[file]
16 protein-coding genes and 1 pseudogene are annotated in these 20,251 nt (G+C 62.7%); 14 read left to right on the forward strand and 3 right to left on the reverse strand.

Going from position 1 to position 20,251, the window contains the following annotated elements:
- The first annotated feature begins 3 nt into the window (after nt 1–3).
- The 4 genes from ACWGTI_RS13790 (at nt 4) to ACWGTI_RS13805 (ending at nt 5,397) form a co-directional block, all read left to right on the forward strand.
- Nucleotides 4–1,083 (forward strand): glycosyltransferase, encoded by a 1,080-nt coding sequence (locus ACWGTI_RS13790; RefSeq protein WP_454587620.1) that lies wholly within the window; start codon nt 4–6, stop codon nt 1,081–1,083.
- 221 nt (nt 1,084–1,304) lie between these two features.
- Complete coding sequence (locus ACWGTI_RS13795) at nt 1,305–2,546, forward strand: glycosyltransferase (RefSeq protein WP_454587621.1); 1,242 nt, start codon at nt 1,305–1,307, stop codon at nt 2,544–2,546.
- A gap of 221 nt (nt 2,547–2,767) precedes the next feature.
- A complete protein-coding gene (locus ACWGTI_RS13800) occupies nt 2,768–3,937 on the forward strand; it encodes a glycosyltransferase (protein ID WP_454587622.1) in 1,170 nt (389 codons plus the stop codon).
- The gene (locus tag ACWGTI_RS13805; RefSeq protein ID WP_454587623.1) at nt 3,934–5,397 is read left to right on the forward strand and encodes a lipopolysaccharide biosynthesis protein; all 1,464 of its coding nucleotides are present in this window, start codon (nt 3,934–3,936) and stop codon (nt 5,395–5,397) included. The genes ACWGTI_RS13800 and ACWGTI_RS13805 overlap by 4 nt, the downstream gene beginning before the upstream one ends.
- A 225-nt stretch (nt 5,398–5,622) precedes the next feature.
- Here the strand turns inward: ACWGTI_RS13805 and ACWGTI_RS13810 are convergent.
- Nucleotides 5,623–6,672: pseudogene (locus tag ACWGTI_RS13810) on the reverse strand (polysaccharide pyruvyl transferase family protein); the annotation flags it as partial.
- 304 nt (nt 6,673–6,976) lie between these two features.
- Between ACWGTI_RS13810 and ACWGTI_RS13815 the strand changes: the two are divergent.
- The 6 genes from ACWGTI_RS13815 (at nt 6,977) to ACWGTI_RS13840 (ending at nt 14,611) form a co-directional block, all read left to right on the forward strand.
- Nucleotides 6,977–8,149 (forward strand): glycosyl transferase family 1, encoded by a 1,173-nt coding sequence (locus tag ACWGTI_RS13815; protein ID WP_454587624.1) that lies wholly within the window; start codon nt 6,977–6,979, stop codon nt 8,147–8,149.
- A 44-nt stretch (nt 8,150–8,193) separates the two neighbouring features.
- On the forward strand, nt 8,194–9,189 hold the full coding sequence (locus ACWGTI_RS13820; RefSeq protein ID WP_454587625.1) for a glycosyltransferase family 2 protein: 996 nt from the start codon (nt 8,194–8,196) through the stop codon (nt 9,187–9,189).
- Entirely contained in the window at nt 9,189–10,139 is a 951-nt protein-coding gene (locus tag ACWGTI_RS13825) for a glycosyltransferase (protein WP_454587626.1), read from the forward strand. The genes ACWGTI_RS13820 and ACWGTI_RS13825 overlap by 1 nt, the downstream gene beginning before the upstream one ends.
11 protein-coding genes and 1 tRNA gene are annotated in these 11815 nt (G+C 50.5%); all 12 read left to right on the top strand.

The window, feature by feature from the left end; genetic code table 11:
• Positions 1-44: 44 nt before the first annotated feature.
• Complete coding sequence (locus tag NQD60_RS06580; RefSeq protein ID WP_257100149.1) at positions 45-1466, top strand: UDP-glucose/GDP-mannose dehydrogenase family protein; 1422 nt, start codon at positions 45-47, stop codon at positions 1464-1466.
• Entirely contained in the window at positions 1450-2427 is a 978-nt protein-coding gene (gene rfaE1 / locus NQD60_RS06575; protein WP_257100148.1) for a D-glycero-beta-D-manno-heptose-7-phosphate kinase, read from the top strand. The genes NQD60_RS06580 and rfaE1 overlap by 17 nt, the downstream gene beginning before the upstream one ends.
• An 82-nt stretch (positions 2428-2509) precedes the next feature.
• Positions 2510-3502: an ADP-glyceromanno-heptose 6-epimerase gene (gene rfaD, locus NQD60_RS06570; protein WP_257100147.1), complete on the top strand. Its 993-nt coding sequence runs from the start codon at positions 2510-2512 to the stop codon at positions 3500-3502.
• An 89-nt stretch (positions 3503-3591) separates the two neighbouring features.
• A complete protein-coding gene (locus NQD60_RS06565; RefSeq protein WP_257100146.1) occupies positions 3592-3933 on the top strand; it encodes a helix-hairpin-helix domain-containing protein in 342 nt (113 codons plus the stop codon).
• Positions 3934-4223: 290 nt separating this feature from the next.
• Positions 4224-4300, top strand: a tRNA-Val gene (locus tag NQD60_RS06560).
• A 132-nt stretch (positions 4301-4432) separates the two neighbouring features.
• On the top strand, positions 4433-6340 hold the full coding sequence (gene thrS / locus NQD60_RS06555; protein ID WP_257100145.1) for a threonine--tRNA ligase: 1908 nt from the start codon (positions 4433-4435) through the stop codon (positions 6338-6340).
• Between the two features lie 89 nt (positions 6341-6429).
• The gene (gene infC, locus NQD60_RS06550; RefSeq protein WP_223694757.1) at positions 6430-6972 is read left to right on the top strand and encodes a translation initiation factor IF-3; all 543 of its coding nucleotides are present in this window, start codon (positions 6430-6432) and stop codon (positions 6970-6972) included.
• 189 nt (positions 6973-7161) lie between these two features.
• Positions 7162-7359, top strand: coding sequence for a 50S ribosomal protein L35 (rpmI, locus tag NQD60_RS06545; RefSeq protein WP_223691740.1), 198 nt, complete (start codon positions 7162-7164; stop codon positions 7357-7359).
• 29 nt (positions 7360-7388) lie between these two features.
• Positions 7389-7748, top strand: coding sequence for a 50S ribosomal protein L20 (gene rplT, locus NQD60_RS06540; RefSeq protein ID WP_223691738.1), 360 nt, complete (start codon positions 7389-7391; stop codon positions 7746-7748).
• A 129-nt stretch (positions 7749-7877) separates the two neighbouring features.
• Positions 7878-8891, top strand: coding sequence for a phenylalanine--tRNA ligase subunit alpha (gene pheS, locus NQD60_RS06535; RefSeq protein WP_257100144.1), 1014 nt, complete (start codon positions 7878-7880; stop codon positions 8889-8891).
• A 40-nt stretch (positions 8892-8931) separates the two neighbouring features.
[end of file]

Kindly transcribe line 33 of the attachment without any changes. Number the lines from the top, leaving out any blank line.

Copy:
• On the top strand, positions 4433-6340 hold the full coding sequence (gene thrS / locus NQD60_RS06555; protein ID WP_257100145.1) for a threonine--tRNA ligase: 1908 nt from the start codon (positions 4433-4435) through the stop codon (positions 6338-6340).